Workers in small scale fisheries make up over 90% of all seafood employees. These small fisheries, spread from Chile to Belize to Vietnam, catch 50% of the seafood eaten around the world. Small scale fishing can be a hard life — long days on the water, stock fluctuations due to climate change or overfishing, and often low prices. Still: fishing is a lifestyle, a living, a tradition, and a way to support families and communities. For small scale fishers who want to improve their practices, modernize their operations, or make changes to ensure they’re fishing sustainably, support and resources can be hard to come by. We’re out to change that.
Fishers that want to find better ways to get their fish to market or develop alternative business structures often struggle to do so. Fortunately, there are funders increasingly dedicated to investing in fisheries projects around the world, with the aim of reducing overfishing and ensuring fishers can survive and thrive in a changing world — an area of funding historically perceived as too high-risk. This kind of investment is unavailable to most small scale fisheries, though, leaving them with subsidies and NGO development projects as their only source of funding. But far too often, we see these subsidized projects flounder, fail, or struggle to maintain their momentum once the funding period is over. Small scale fishers, even fishing cooperatives, often lack the capacity or business structures to build and scale long-term change. With a lack of capacity or resources to build sustainable income streams, subsidized fisheries projects tend to end when the funding ends. During our work in Latin American fisheries over the past five years, we’ve seen this struggle play out time and time again.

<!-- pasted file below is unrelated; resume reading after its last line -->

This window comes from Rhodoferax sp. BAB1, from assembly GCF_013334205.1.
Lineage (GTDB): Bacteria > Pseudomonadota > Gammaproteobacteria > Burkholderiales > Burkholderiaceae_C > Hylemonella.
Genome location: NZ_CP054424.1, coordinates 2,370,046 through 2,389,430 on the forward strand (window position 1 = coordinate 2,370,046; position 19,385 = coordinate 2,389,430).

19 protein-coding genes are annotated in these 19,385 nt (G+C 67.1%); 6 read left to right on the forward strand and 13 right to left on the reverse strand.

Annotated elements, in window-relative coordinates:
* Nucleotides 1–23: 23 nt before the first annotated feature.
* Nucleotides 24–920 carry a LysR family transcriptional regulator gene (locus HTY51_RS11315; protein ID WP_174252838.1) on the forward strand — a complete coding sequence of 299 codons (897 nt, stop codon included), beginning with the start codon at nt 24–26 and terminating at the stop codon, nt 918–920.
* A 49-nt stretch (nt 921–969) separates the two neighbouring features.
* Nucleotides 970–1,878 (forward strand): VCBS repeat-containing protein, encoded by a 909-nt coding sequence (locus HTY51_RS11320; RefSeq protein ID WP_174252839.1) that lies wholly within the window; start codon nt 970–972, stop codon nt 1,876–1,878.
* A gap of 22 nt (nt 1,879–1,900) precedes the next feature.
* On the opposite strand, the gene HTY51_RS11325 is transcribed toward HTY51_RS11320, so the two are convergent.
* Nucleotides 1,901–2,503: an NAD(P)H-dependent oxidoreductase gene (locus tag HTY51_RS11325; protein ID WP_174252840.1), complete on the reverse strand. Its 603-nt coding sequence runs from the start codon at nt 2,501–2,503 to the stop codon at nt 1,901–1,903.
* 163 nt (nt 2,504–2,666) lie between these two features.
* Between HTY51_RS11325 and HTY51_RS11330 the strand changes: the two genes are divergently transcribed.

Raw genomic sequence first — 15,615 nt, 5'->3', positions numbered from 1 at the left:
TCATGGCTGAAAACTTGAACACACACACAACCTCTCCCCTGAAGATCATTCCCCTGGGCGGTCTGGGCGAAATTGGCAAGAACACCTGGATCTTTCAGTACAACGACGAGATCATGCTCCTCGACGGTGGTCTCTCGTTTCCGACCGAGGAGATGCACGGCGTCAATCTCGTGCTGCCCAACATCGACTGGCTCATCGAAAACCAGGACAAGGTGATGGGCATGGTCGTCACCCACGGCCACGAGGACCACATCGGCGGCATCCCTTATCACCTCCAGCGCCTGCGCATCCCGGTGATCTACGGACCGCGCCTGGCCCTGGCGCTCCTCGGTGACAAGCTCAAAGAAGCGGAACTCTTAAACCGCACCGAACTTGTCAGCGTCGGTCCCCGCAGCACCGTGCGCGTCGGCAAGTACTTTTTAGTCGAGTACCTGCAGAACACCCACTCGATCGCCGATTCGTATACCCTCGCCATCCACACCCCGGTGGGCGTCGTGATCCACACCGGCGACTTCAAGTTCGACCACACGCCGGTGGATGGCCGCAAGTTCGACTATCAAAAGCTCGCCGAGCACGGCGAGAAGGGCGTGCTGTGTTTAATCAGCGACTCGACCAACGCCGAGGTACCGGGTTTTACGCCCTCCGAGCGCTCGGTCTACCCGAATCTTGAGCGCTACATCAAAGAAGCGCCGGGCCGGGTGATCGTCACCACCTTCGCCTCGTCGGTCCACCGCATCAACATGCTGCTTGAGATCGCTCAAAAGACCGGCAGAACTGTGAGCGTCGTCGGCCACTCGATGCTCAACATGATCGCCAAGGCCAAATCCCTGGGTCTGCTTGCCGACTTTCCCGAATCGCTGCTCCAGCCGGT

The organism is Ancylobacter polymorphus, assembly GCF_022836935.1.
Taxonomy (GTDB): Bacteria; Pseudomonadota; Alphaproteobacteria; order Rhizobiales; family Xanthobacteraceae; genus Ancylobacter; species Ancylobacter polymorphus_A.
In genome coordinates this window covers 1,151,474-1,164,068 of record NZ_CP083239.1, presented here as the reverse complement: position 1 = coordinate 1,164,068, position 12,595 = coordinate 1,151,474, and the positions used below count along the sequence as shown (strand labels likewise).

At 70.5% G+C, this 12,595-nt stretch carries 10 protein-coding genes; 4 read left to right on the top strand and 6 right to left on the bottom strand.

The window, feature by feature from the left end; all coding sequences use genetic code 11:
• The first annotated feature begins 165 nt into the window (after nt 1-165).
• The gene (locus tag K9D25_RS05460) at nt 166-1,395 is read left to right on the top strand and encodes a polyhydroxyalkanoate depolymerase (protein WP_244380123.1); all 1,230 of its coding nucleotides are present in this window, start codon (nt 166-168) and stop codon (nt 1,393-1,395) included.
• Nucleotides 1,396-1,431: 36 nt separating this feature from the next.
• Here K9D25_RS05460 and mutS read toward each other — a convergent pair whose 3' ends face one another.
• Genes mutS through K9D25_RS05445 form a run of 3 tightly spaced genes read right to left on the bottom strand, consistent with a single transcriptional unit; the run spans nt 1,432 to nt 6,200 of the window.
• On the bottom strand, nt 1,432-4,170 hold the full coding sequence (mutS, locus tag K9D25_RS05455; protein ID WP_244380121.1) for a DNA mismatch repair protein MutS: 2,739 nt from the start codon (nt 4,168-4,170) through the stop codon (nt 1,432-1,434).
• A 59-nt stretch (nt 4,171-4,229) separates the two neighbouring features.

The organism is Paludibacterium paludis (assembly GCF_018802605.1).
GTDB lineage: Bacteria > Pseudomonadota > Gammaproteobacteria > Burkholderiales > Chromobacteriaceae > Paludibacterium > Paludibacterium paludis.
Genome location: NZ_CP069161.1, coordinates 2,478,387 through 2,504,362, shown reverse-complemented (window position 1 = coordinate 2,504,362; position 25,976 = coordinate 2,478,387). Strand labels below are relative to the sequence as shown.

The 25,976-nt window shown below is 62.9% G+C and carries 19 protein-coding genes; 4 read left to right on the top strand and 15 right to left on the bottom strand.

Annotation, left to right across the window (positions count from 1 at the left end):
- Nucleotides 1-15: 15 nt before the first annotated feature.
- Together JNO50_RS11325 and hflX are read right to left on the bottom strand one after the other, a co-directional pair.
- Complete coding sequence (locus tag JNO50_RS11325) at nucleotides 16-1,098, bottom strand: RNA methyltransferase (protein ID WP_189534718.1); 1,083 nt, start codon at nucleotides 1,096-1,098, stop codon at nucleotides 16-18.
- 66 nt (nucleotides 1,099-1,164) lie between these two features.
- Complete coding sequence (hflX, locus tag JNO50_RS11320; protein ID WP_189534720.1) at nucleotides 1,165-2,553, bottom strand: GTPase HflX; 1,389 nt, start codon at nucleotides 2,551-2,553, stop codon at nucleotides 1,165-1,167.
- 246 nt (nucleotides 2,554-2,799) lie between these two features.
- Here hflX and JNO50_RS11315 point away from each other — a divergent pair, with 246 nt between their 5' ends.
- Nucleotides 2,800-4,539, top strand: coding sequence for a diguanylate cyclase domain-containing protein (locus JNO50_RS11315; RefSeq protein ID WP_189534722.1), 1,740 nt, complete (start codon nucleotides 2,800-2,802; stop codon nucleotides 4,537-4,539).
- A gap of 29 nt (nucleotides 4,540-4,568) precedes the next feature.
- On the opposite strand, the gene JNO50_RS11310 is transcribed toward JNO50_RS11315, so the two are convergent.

There’s a huge need for organizations to step in and help connect the gaps: the gaps in fishery capacity, and the gaps between funder and project. Future of Fish has stepped into this space, helping get money to fishers and work with fisheries to build better systems and business practices: we call these roles “capital coordination” and “capacity building.” With the right approach and methodologies that start by listening deeply to fishers, capital coordination and capacity building are powerful levers for accelerating fishery sustainability, ensuring food security, and growing a network of resilient and innovative fishers. It’s a big job, but our experience working with Chilean fishing communities shows that this approach works, and can have huge impacts on the lives and self-determination of small scale fishers.
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Over the past two years, Future of Fish has partnered with four fishing communities (known in Chile as “caletas”) and an association of open air market vendors to design and implement new business models, with Future of Fish and our local partners ECOS in the role of capacity builder and capital coordinator.
After spending a year meeting with knowledgeable and dedicated fishers and local seafood workers, and identifying the local leaders who can engage and mobilize fishers, we pinpointed a number of initiatives that would have a major impact. Centrally, these include helping fishers execute new lines of business like direct commercialization (where fishers sell directly to market vendors) and diversifying from primary species as a way of decreasing pressure and increasing market potential, with the goal of moving the local system towards supporting more equitable, legal, paid seafood transactions. Without funds, though, these projects are impossible. Our goal with capital coordination in Chile is to help source catalytic and grant capital that allows fishers to transition to new ways of doing business that are sustainable, scalable, and impactful.